Op-Eds

As co-chair of the Assembly Rare Disease caucus, we recognize the struggle of patients and their families living with rare diseases. Among these are almost 7,000 diseases and conditions considered rare, with 80 percent of those considered ultra-rare. By definition, a disease is considered rare when it affects fewer than 200,000 people. Since only a relatively small number of people are involved, treatments for these diseases can be limited, have sky-high costs or are completely unavailable. That’s where Orphan Drugs come in. In 1983, President Ronald Reagan signed the Orphan Drug Act to… read more
Wildfires are an ever-present threat in California. Last year was the worst on record with over 4.2 million acres burned. As we can all remember, local fires such as the Cedar, Witch, Cocos, Guejito, and Lilac fires have devastated this region as well. We’ve been spending billions trying to prevent and fight wildfires, but the situation has worsened. What we’ve been doing simply hasn’t worked. We need a comprehensive, multi-pronged approach to preventing wildfires, which is why I am joining Assemblyman James Gallagher of Yuba City to co-author Assembly Bill 297, the Wildfire Prevention and… read more
Last week I supported bi-partisan legislation signed by the Governor to mitigate the economic and social damage done by the long, state-imposed COVID shutdowns. This legislative package, funded without new taxes from existing General Fund revenues, included a bill I co-authored to provide assistance for small businesses and nonprofits, many right here in our region. Thousands of businesses throughout California have seen their revenues plummet, with many forced into bankruptcy. $2.1 billion will be appropriated for the California Small Business COVID-19 Relief Grant Program. Grants up to $25… read more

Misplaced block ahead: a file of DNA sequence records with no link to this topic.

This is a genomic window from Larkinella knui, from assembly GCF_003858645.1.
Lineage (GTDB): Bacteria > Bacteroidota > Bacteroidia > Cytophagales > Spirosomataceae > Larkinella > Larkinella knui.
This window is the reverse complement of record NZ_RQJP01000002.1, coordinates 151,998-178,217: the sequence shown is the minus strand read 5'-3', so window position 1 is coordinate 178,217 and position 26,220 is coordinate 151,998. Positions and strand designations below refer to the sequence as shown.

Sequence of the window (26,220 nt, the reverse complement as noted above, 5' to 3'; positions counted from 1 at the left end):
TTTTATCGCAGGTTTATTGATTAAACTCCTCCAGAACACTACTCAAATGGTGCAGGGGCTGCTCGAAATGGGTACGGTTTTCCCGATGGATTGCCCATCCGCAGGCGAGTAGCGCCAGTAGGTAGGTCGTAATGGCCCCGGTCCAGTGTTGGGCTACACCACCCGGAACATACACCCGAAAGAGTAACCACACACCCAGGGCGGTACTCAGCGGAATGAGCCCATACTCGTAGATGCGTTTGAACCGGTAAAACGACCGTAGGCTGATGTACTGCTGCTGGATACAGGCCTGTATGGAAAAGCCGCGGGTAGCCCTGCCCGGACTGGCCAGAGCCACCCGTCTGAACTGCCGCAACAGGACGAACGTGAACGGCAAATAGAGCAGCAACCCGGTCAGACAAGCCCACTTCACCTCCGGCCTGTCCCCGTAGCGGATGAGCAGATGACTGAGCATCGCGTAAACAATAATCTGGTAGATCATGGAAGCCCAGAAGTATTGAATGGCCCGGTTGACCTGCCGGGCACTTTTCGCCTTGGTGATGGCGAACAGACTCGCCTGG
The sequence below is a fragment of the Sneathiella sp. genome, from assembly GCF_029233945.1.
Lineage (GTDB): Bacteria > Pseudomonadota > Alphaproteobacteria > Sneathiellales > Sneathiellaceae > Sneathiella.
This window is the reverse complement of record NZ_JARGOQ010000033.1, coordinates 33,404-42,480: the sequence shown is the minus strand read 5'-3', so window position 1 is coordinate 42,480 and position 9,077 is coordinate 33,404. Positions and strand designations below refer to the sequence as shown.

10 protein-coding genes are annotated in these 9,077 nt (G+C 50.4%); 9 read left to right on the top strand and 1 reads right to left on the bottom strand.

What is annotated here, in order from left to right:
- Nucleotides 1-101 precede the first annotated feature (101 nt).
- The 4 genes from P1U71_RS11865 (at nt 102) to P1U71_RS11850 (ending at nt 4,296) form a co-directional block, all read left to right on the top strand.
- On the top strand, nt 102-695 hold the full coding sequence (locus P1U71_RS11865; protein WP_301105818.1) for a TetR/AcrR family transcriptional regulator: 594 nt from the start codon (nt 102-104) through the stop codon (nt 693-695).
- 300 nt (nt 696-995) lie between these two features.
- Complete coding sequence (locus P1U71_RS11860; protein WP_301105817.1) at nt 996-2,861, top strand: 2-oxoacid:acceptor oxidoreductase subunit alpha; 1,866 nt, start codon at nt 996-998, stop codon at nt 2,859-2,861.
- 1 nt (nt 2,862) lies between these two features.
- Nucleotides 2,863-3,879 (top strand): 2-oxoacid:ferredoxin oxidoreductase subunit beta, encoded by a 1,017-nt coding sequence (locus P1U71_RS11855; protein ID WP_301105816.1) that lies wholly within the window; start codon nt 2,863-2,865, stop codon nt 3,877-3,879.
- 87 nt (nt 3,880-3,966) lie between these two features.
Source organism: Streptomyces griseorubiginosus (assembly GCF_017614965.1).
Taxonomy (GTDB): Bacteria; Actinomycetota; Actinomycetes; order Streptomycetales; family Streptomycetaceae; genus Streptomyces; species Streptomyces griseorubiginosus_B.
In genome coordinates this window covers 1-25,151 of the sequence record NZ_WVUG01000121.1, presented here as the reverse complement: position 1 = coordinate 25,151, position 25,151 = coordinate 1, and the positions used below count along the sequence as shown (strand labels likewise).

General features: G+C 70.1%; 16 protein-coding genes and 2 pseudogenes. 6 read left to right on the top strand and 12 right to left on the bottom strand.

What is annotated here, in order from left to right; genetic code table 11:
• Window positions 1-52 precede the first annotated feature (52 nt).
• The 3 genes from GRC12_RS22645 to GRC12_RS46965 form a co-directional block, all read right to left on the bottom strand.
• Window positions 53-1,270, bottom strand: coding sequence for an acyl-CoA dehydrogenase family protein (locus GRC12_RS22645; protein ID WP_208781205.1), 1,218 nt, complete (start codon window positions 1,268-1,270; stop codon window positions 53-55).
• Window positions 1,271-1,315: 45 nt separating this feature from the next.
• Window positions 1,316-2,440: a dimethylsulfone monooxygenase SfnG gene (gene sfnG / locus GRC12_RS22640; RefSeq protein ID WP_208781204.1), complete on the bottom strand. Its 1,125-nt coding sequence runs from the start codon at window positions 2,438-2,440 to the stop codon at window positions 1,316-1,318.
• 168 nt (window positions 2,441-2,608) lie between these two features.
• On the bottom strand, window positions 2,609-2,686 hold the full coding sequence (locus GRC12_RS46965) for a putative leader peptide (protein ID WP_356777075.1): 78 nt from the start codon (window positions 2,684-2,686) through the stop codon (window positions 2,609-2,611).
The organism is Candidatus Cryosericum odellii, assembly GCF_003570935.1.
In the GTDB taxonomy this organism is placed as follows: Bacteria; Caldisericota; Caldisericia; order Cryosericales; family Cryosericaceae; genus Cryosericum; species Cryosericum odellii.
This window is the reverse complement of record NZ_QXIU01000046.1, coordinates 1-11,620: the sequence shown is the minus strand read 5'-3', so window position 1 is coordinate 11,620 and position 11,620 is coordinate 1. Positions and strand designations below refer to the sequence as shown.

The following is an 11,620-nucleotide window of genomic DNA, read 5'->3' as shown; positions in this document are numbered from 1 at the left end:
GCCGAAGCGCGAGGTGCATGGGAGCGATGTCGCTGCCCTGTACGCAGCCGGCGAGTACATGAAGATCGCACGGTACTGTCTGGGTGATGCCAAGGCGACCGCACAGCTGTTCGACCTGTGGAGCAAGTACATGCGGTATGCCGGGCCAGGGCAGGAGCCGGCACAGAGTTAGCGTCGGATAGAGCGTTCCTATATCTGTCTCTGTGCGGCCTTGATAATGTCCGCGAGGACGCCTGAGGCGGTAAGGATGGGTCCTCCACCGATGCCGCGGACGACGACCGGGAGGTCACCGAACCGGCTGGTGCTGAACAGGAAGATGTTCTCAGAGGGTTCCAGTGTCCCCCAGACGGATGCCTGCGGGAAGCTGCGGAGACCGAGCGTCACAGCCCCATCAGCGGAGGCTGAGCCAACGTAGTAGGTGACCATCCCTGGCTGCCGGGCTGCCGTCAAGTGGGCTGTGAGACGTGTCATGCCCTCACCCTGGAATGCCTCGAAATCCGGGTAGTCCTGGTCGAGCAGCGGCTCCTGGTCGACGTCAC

Lake Wohlford Dam is an important water storage, flood control and recreational facility that has served Escondido for generations. Restoring storage capacity and making it earthquake-safe is critically important, which is why I introduced AB 692. The dam was originally constructed in 1895 to store water transported via a wooden flume from the San Luis Rey River to Escondido. One of the first rock-fill dams in California, Lake Wohlford Dam was 76 feet high and had a storage capacity of about 3500 acre-feet. But in 1916 the region was struck with one of our frequent droughts. San Diego hired… read more
The economic fallout from the pandemic has made it difficult for thousands of Californians to keep a roof over their heads. Early on, federal funding provided some assistance to renters and landlords alike, but many were unable to access that aid. More needed to be done. That’s why I joined my colleagues to pass Senate Bill 91 (SB 91), bipartisan legislation that was signed into law by Governor Newsom.  The bill, which became effective February 1st, provides assistance to qualified landlords and their tenants for up to 80 percent of unpaid rent that has accumulated since the pandemic began.… read more